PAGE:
(STOCKHOLM, Sweden) -- Doctors in Sweden have saved the life of a man who was diagnosed with cancer of the windpipe by replacing the bad organ with a good one made in a lab.
The procedure, performed less than a month ago at Karolinska University Hospital, proved to be so successful that the man is now considered cancer-free and is leaving the hospital on Friday.
Paolo Macchiarini, who carried out the windpipe transplant, admitted that before the operation the patient "was condemned to die."
If the man continues on the road to good health, it would mark a significant accomplishment in the field of regenerative medicine. It's especially promising for those suffering from tracheal cancer or other diseases affecting the windpipe.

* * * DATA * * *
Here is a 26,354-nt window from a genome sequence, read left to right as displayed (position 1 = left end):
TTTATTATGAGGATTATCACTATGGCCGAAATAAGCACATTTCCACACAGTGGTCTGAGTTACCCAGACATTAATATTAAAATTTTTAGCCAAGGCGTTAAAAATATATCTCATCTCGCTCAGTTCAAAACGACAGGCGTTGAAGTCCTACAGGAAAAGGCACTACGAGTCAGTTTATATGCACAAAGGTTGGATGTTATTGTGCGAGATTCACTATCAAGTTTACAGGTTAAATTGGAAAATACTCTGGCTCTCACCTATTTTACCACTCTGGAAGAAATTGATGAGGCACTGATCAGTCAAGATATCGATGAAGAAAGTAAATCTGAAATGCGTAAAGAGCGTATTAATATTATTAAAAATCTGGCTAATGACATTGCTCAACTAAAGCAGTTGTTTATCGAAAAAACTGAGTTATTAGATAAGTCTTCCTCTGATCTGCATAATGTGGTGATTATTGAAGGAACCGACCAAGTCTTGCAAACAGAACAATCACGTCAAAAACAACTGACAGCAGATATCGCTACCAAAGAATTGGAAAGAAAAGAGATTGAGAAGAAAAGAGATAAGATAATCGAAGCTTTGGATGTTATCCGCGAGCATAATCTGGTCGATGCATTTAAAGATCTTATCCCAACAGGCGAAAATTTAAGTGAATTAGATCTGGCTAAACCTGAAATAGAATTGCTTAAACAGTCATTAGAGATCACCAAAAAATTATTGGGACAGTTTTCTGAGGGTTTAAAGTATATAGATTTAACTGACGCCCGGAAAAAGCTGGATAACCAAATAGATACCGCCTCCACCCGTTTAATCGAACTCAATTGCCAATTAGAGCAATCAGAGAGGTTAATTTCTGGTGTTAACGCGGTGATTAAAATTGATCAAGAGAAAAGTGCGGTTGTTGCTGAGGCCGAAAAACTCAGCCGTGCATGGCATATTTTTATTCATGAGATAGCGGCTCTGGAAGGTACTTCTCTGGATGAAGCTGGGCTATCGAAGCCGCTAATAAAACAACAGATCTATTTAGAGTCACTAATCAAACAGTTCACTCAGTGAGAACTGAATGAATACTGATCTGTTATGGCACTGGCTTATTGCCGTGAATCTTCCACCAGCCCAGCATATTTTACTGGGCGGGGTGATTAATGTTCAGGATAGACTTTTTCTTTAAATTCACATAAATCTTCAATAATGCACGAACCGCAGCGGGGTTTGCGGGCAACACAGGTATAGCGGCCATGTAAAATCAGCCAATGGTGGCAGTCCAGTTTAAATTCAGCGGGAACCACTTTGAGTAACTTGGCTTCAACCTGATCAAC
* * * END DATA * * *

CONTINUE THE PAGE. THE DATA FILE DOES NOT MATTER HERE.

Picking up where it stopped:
While the patient in Sweden was in critical condition, the decision was made to manufacture an artificial windpipe rather than wait for a suitable one from a cadaver.
The reason the transplant worked and why the new windpipe wasn't rejected was because scientists used cells from the patient to seed the organ.
They cautioned that this procedure may not be immediately effective with other complex organs such as the heart, which has thicker tissue.
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